SMART manufacturing is among Singapore's six strategic clusters for 5G development, with S$40 million in funding set aside for it in June.
But despite the schemes to encourage 5G enterprise trials, factories here may be hanging back out of caution - stymying policymakers' race to Industry 4.0, even as Singapore's cooling economy is caught in the throes of technological transformation.
Mao Bor-Yen, general manager for Asia-Pacific manufacturing operations at European chipmaker STMicroelectronics (ST), said that the shop-floor trend is for "more automation, more connectivity", but noted that ST would tap 5G "by the time the technology is ready" - which may be some way off.
While Singapore's first public 5G networks are expected to go live next year, fuller coverage will be possible only from 2023 onwards. And another barrier to 5G adoption is the relative immaturity of the cutting-edge digital tools that it is meant to enable.
The high speeds and low "lag" time will help factories of the future ramp up connectivity. Navin Vohra, vice-president for Asia-Pacific service provider sales at network provider CommScope, called 5G "a huge enabler for the digital transformation of smart cities and Industry 4.0".
Manufacturers could unplug wired machines on the shop floor, launch an array of wireless sensors, and roll out mobile robots that can communicate with equipment such as cranes.
The Infocomm Media Development Authority, which is offering 5G Grants for industry trials to promote take-up, has dubbed manufacturing a sector marked by "high growth potential with significant global interest".
But the manufacturing use cases tipped to rely heavily on 5G - such as remote production monitoring and remote robotics - are only prototypes, or still need major research and development, as consulting firm AT Kearney noted in a recent industry report.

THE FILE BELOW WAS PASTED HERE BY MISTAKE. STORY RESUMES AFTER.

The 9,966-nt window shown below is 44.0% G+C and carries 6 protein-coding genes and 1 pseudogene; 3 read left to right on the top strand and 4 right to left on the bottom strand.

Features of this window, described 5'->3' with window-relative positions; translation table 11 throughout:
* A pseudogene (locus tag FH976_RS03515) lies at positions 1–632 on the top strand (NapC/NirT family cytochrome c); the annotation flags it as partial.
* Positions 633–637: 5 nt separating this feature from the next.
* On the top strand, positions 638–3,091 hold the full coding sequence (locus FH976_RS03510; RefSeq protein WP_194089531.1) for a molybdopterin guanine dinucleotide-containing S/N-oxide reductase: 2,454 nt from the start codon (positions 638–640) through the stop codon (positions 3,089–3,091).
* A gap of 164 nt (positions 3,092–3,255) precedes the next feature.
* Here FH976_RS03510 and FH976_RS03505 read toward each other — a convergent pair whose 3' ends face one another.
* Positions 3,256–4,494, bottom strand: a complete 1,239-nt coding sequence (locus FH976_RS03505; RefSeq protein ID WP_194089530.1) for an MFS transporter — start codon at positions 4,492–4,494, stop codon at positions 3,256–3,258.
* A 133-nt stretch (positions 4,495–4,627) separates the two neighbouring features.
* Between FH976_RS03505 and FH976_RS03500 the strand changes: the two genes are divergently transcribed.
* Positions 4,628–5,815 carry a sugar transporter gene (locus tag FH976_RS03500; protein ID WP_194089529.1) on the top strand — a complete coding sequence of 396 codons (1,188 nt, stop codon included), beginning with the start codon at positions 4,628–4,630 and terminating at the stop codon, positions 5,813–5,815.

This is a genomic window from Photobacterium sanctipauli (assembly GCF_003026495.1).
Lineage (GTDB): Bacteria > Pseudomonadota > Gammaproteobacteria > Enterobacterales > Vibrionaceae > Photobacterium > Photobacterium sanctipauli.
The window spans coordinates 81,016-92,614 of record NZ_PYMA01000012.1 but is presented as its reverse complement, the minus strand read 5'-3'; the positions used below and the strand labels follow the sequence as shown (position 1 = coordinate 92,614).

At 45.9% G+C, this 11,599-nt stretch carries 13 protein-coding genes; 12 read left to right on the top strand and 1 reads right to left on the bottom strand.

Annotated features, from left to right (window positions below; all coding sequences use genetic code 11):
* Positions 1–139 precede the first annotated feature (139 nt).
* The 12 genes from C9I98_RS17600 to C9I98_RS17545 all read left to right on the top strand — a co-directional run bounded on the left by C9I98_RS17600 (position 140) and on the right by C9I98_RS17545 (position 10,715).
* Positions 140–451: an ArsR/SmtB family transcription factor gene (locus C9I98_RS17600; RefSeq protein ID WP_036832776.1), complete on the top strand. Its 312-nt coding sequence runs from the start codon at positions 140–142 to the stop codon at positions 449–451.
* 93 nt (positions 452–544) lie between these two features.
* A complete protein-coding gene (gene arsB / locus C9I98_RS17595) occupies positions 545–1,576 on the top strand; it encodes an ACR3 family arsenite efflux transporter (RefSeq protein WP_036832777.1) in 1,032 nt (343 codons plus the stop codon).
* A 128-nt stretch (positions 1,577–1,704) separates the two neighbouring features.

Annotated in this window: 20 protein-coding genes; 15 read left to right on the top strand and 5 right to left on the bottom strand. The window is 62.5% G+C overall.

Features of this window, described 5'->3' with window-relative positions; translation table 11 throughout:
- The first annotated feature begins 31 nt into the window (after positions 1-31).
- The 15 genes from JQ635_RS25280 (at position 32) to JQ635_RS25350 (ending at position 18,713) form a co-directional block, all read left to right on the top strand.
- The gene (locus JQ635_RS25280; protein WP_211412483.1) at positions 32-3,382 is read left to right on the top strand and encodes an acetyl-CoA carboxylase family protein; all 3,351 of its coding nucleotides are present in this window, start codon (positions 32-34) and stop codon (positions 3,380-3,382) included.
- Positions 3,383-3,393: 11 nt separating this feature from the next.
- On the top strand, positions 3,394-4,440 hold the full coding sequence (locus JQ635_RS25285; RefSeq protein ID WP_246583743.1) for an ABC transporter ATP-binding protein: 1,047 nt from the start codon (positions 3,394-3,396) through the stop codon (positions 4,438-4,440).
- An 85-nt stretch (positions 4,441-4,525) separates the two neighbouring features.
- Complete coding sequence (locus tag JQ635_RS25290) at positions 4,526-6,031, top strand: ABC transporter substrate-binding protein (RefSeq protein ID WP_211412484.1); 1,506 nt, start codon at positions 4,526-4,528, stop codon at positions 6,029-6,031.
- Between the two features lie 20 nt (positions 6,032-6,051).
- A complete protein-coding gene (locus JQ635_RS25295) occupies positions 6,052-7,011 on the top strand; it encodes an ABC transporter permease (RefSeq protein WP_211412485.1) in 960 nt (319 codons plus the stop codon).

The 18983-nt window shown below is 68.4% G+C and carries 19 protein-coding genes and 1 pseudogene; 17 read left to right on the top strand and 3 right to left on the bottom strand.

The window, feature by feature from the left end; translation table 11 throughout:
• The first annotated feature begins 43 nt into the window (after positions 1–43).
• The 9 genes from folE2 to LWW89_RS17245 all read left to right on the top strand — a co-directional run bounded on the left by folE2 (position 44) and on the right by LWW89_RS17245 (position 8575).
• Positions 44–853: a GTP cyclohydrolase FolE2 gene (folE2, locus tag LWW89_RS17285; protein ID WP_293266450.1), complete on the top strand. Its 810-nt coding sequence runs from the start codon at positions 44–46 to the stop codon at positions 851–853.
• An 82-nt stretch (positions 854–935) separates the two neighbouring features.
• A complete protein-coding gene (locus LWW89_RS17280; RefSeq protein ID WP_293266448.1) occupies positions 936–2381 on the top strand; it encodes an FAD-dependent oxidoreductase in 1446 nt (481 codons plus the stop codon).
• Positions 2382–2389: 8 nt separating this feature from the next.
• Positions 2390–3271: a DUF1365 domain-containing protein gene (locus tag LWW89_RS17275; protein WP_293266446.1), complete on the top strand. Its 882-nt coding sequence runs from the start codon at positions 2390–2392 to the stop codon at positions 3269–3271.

These roadblocks stand in the way even though AT Kearney estimated that Asean manufacturing could get a value-add of up to US$59 billion in 2025 from 5G-enabled digitalisation.
Family-owned precision maker Fong's Engineering & Manufacturing has held internal talks on how to use 5G for automatic guided vehicles and robotics, transformation engineer Javier Fong told The Business Times. But this goal "still remains at planning stage and far from implementation", Mr Fong added, with no target timeline or vendors and partners.
Yet falling behind in manufacturing is a major no-no for planners. The Committee on the Future Economy, in its 2017 report, called for "a globally competitive manufacturing sector" making up one-fifth of the economy.
Jae Won, the head of Asia-Pacific and Japan for telecom supplier Nokia, warned that Singapore risks lagging its peers "if you wait for the end-use cases to come" before 5G kicks in. In spite of the global economic slowdown, Mr Won cited fierce technology-related competition among leading economies such as the United States, China, Japan and South Korea when asked if countries might be deterred from investments in 5G.
"There is enough pent-up demand to see what productivity improvement can be had," he remarked. "In that sense, there is appetite to invest." He suggested that "you should deploy the network and then enable the end-use cases to be realised, experimented, developed and deployed". For instance, in cases where robotics is already effective, factories may use wireless 5G connectivity for fixed devices even before applying it to roving machines.
For its part, the telecom industry is already working on the systems needed to support factories. Faster 5G networks, specifically designed to support peer-to-peer traffic, should be out in the next year, Mr Vohra said.
Telco StarHub has not unveiled any trials, but Sebastian Tan, head of its 5G business unit, told BT that ongoing industry projects include two in the transport and logistics sectors.
Meanwhile, M1 and the Singapore University of Technology and Design have tied up for research on advanced robots that could be remotely controlled, while Singtel will provide the network for trials at the Agency for Science, Technology and Research's Advanced Remanufacturing and Technology Centre (ARTC).
In a measure of manufacturers' keenness, nine companies signed up for the ARTC 5G pilot from the get-go.
On whether participation in trials is being led by large industry players, David Low, the ARTC's chief, acknowledged that "for now, it's big end-users because it's quite cutting-edge". But smaller companies will eventually get on board too, he added. "5G will come. It's whether we want to start now or later . . . so the plan is to get to the forefront with the interested companies, and start working on it."